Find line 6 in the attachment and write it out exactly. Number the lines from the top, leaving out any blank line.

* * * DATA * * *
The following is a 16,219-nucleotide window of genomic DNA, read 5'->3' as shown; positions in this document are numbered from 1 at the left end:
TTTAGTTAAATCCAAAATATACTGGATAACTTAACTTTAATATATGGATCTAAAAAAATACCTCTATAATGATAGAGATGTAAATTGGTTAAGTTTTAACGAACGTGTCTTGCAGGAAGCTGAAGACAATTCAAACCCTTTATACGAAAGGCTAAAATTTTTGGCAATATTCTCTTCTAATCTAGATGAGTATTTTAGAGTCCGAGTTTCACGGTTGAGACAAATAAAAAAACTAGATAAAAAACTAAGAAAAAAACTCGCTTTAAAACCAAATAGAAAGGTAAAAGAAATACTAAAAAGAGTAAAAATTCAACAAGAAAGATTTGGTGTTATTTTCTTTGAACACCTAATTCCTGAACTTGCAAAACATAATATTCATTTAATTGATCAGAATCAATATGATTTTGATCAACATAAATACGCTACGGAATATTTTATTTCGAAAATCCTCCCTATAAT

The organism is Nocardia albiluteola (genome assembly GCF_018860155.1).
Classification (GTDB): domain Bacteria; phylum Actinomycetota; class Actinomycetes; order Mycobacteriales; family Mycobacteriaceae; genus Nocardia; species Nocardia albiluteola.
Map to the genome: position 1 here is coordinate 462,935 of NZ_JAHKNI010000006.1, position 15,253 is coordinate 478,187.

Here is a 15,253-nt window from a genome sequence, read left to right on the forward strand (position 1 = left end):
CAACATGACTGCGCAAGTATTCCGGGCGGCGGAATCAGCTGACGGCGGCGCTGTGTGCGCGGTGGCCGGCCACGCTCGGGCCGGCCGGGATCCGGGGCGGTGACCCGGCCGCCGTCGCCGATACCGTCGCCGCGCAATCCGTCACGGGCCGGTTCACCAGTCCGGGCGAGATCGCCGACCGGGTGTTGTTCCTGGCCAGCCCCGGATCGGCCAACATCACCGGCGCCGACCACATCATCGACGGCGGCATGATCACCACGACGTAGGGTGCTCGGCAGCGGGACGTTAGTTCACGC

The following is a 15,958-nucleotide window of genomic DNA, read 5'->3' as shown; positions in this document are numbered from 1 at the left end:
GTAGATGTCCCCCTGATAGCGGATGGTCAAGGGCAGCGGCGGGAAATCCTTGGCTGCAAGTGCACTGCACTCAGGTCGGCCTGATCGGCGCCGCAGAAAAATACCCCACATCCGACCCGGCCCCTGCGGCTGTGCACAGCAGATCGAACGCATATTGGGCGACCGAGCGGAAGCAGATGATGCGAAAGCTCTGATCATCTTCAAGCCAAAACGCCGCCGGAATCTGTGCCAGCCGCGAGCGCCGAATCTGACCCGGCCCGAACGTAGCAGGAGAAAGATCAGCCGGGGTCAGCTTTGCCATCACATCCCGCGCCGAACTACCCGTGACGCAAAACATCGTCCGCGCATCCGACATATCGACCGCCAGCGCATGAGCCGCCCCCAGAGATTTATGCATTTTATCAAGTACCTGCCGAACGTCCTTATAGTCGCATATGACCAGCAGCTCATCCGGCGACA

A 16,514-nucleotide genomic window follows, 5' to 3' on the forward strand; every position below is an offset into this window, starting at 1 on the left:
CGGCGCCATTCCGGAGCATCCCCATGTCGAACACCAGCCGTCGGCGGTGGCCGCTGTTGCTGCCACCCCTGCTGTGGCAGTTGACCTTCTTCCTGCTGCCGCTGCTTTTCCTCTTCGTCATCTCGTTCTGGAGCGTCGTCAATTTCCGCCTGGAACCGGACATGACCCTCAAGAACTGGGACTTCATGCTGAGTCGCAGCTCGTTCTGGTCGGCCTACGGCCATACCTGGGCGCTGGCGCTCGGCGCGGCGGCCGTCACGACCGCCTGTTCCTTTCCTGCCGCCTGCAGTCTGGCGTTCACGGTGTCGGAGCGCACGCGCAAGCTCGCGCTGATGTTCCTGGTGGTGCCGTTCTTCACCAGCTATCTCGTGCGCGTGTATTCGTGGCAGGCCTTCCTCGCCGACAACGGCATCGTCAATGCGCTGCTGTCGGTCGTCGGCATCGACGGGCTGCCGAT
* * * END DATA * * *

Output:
Here is a 15,253-nt window from a genome sequence, read left to right on the forward strand (position 1 = left end):